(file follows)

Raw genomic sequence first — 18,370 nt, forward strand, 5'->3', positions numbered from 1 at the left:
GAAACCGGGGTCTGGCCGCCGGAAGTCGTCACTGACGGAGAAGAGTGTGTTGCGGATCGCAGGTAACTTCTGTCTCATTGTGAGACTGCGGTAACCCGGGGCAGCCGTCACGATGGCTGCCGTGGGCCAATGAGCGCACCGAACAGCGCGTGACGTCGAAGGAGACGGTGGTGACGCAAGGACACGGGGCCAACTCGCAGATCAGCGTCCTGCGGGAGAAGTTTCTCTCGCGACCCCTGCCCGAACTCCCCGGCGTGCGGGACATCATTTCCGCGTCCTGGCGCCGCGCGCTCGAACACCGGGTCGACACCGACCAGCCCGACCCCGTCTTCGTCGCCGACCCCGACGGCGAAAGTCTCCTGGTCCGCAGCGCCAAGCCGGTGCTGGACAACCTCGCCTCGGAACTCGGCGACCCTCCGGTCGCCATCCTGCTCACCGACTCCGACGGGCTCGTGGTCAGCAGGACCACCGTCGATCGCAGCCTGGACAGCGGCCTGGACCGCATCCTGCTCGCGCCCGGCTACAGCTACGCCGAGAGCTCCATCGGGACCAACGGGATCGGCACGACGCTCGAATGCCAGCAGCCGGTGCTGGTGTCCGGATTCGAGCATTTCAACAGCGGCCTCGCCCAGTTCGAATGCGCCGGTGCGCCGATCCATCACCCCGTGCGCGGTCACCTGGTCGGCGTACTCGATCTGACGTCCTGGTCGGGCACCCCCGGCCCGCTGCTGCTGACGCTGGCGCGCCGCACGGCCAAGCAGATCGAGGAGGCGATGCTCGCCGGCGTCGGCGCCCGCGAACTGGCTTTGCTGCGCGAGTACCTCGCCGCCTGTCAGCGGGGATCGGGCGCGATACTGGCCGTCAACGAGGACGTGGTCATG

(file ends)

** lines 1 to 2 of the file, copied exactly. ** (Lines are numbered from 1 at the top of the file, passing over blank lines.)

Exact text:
Raw genomic sequence first — 18,370 nt, forward strand, 5'->3', positions numbered from 1 at the left:
GAAACCGGGGTCTGGCCGCCGGAAGTCGTCACTGACGGAGAAGAGTGTGTTGCGGATCGCAGGTAACTTCTGTCTCATTGTGAGACTGCGGTAACCCGGGGCAGCCGTCACGATGGCTGCCGTGGGCCAATGAGCGCACCGAACAGCGCGTGACGTCGAAGGAGACGGTGGTGACGCAAGGACACGGGGCCAACTCGCAGATCAGCGTCCTGCGGGAGAAGTTTCTCTCGCGACCCCTGCCCGAACTCCCCGGCGTGCGGGACATCATTTCCGCGTCCTGGCGCCGCGCGCTCGAACACCGGGTCGACACCGACCAGCCCGACCCCGTCTTCGTCGCCGACCCCGACGGCGAAAGTCTCCTGGTCCGCAGCGCCAAGCCGGTGCTGGACAACCTCGCCTCGGAACTCGGCGACCCTCCGGTCGCCATCCTGCTCACCGACTCCGACGGGCTCGTGGTCAGCAGGACCACCGTCGATCGCAGCCTGGACAGCGGCCTGGACCGCATCCTGCTCGCGCCCGGCTACAGCTACGCCGAGAGCTCCATCGGGACCAACGGGATCGGCACGACGCTCGAATGCCAGCAGCCGGTGCTGGTGTCCGGATTCGAGCATTTCAACAGCGGCCTCGCCCAGTTCGAATGCGCCGGTGCGCCGATCCATCACCCCGTGCGCGGTCACCTGGTCGGCGTACTCGATCTGACGTCCTGGTCGGGCACCCCCGGCCCGCTGCTGCTGACGCTGGCGCGCCGCACGGCCAAGCAGATCGAGGAGGCGATGCTCGCCGGCGTCGGCGCCCGCGAACTGGCTTTGCTGCGCGAGTACCTCGCCGCCTGTCAGCGGGGATCGGGCGCGATACTGGCCGTCAACGAGGACGTGGTCATG